trailing space - it does not remove blank lines between code lines,
which is nice if you want to separate methods and fields from each
other.

Number 6: Which file am I working on?

As
course developers, we often have files with the same name that belong
to different projects open in the editor at the same time. One file
belongs to practice 1, and the other practice 2. More than once I've
been editing a file only to discover it was in a different project than
the one I had open. There is a great feature in NetBeans to determine
which project a file belongs to. In the image below, I have two
Employee.java files open. If I click in the file and press " style="background-color: #ffff00;" class="bki-span">Ctrl-Shift-1
(or right-click on the tab that contains the file name and choose
"Select in Projects"), the project that contains that file will open in
the Project Tab and highlight the file.

Number 5: Close all open files

At
some point, you will have opened 10, 20 or more Java class files, XML
files, and other assorted files all at the same time. Sometimes, when
there are that many files open, trying to remember what you were
working on and what you need to do becomes overwhelming. The answer?
Reboot. No, not your machine, reboot your editor pane! Press Ctrl-Shift-F4
and all of the open file will close. If you had any open with unsaved
edits, you will get a prompt to save the files. Then you can start your
thinking process again with a clean slate.

Number 4: Fix imports automatically

When
you are writing code, stopping your train of thought to track down a
missing import statement, and resolve compilation errors such as "cannot
find symbol" could be a tedious chore if you had to do it yourself. One
of my favorite features in NetBeans is Ctrl-Shift-I
(Fix Imports). This simple keystroke combination will track down
missing import statements and fill them in for you, automatically. And
if there are two classes with the same name in different packages and
Fix imports can't figure out which class you want from the other import
statements, it will allow you to choose which one you mean to include.

But wait, there's more! Fix imports will also remove extraneous imports and order them, neat and tidy!

Number 3: Make the javadoc work for you - use autocomplete!

Anyone
who has memorized the entire javadoc, all the packages, classes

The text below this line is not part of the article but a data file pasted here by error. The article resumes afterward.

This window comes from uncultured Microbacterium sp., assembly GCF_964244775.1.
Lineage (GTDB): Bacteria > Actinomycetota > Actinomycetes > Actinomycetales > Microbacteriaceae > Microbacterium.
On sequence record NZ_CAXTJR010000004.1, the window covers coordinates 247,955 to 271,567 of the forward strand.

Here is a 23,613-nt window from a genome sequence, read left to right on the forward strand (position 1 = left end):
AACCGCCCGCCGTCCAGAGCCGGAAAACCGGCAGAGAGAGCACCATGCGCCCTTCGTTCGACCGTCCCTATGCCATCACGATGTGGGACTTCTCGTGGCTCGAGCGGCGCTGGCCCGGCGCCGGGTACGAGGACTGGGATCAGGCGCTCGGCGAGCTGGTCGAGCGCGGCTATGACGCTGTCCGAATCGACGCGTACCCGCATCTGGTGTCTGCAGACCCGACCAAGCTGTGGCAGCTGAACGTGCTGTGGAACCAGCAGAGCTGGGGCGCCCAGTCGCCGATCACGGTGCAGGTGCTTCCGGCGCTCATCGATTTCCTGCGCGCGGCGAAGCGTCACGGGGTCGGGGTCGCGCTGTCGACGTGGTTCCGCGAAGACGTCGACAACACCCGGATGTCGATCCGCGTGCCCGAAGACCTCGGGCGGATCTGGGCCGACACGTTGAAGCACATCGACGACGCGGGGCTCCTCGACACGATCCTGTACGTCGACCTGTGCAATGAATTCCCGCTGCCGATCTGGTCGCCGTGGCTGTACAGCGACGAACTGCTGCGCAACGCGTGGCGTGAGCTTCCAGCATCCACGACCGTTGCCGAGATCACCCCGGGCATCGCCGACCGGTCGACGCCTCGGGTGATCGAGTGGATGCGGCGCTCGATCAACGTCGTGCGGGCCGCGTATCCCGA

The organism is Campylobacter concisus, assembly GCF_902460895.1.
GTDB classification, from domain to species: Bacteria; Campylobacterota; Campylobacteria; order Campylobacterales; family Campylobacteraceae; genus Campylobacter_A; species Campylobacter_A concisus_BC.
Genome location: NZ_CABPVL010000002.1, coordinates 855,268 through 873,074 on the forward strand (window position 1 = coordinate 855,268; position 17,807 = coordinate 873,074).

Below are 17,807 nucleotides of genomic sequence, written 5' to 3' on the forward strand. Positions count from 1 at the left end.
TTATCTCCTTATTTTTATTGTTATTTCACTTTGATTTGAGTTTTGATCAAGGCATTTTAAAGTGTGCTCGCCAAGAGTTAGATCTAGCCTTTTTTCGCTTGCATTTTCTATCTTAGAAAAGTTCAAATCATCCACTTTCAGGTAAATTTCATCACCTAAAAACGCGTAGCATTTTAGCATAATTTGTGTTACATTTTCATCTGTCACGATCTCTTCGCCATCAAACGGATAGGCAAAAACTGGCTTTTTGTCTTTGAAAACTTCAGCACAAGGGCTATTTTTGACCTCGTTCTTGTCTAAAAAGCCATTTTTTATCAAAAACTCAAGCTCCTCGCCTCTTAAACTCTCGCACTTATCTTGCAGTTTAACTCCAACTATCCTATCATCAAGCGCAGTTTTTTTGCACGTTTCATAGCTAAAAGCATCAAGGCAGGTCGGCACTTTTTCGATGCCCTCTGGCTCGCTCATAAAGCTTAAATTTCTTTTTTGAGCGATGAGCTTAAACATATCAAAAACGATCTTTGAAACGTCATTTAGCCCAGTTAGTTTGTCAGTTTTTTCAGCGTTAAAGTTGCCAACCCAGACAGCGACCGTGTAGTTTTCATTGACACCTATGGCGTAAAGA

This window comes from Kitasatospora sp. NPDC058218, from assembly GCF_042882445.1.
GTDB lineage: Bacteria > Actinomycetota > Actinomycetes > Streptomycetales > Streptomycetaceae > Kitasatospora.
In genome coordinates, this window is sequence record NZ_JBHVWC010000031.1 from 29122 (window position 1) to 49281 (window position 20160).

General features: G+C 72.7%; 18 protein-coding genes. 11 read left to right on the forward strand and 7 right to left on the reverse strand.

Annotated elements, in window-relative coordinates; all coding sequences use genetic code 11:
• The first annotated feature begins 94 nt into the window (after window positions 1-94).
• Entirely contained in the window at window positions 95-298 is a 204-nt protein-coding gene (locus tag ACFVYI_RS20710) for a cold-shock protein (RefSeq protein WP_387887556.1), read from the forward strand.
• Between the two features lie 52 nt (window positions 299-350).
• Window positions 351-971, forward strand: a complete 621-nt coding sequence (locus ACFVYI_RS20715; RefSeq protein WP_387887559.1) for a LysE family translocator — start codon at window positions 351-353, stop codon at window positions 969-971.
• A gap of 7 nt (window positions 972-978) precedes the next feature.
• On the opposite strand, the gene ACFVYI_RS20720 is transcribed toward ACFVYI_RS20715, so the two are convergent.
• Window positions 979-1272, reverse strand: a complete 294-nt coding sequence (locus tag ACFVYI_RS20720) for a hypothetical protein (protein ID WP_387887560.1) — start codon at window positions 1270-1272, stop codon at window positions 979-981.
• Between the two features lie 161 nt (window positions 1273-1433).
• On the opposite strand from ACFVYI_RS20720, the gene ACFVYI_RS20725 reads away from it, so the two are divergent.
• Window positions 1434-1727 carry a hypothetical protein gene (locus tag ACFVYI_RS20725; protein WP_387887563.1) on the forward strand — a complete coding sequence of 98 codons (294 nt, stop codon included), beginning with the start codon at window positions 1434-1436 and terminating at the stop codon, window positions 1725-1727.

and methods, well, that person has too much time on their hands! When
we are coding, we understand what we are trying to do in the code, but
not necessarily all of the method names and parameter syntax. Instead,
make sure that you have the javadocs you need and use autocompletion to
help choose which method you want, which field, which enum, even which
tag in JSF and JSP files. Simply type a part of a class, a method name
or the . (dot) to evaluate which method the object can call and press Ctrl-Space.

BTW, because NetBeans is always trying to help out, you may have seen this popup and go away without
really knowing how to get it back, so know you know - Ctrl-Space.
Notice in this simple example, I typed part of the ubiquitous
System.out, and then after the dot pressed Ctrl-Space and selected the
append method. On top is the javadoc and below is the method signature I
could select simply by clicking on it.

Number 2: Auto-generate getters and setters, constructors and more!

The
JavaBeans pattern is one of the most used coding patterns. Simply put, a
JavaBeans has properties that are accessed or mutated through
methods. Most often the properties represent fields in your class. The property methods follow a pattern, with getXXXX and setXXXX, where
XXXX is the property (field) name. The simplest way to generate this code is to
create your class, add the fields you want, click in the line after the
fields and select Alt-Insert
to open the Generate dialog and choose Getter and Setter. Then
individually choose the fields, or select the class to generate a getter